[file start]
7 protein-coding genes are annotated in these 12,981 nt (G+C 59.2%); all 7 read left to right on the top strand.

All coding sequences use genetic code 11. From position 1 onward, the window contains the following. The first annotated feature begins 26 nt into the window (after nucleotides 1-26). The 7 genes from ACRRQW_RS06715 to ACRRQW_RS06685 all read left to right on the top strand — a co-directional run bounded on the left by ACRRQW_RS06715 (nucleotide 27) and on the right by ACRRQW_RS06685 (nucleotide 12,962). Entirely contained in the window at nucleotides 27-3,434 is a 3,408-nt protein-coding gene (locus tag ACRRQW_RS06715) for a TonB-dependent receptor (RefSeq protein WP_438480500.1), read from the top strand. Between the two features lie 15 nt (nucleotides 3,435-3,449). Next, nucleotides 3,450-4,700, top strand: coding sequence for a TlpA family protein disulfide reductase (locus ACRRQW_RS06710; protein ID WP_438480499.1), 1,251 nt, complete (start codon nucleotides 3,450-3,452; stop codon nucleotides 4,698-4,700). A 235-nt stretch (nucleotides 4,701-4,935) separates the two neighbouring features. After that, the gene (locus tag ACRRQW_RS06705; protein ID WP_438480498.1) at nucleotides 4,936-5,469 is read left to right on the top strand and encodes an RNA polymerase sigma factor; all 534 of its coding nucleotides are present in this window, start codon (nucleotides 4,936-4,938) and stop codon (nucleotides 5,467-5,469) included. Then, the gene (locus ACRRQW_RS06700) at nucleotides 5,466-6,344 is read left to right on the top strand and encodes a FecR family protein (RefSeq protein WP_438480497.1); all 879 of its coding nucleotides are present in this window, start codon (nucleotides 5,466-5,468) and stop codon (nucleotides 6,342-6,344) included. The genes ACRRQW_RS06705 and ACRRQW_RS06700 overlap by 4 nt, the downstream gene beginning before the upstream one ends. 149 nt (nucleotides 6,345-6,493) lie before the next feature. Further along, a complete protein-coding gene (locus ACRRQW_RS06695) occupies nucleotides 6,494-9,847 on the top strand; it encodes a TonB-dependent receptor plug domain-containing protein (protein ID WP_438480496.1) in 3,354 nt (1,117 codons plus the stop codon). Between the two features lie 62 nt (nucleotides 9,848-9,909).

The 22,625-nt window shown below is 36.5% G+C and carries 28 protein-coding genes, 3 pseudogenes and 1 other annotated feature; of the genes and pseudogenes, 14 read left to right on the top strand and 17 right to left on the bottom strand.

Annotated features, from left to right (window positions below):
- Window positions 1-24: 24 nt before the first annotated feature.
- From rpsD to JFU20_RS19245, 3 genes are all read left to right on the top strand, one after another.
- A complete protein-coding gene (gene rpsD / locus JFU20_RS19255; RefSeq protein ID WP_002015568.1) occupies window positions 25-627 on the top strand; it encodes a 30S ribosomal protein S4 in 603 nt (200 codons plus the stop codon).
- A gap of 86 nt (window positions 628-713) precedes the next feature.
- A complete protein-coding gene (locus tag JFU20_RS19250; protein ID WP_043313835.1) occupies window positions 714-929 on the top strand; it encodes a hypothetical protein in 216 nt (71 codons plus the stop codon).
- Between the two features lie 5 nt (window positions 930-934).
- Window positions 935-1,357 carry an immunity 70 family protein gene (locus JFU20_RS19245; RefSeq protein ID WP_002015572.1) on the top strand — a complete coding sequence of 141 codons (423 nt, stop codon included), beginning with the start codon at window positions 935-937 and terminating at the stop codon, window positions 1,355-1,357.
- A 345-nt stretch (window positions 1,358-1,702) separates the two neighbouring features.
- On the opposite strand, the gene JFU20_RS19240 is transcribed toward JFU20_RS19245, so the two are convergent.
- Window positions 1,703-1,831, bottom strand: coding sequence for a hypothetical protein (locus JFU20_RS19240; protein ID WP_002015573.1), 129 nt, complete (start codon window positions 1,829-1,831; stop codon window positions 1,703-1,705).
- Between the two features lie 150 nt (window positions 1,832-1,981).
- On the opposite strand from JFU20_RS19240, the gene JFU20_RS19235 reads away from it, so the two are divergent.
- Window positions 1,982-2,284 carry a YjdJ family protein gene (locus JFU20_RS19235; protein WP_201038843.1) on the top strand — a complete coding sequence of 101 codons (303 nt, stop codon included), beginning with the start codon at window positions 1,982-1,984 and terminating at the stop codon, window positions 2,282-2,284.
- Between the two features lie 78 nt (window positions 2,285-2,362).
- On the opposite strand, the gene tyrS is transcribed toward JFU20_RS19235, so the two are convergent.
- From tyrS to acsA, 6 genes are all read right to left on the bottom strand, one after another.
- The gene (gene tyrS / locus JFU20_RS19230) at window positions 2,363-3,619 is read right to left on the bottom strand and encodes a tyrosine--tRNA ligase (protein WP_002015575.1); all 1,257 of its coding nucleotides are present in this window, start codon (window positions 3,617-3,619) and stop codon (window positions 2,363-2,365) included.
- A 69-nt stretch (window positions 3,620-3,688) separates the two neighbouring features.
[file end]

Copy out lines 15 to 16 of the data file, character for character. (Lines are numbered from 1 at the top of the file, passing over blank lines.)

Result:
- Between the two features lie 150 nt (window positions 1,832-1,981).
- On the opposite strand from JFU20_RS19240, the gene JFU20_RS19235 reads away from it, so the two are divergent.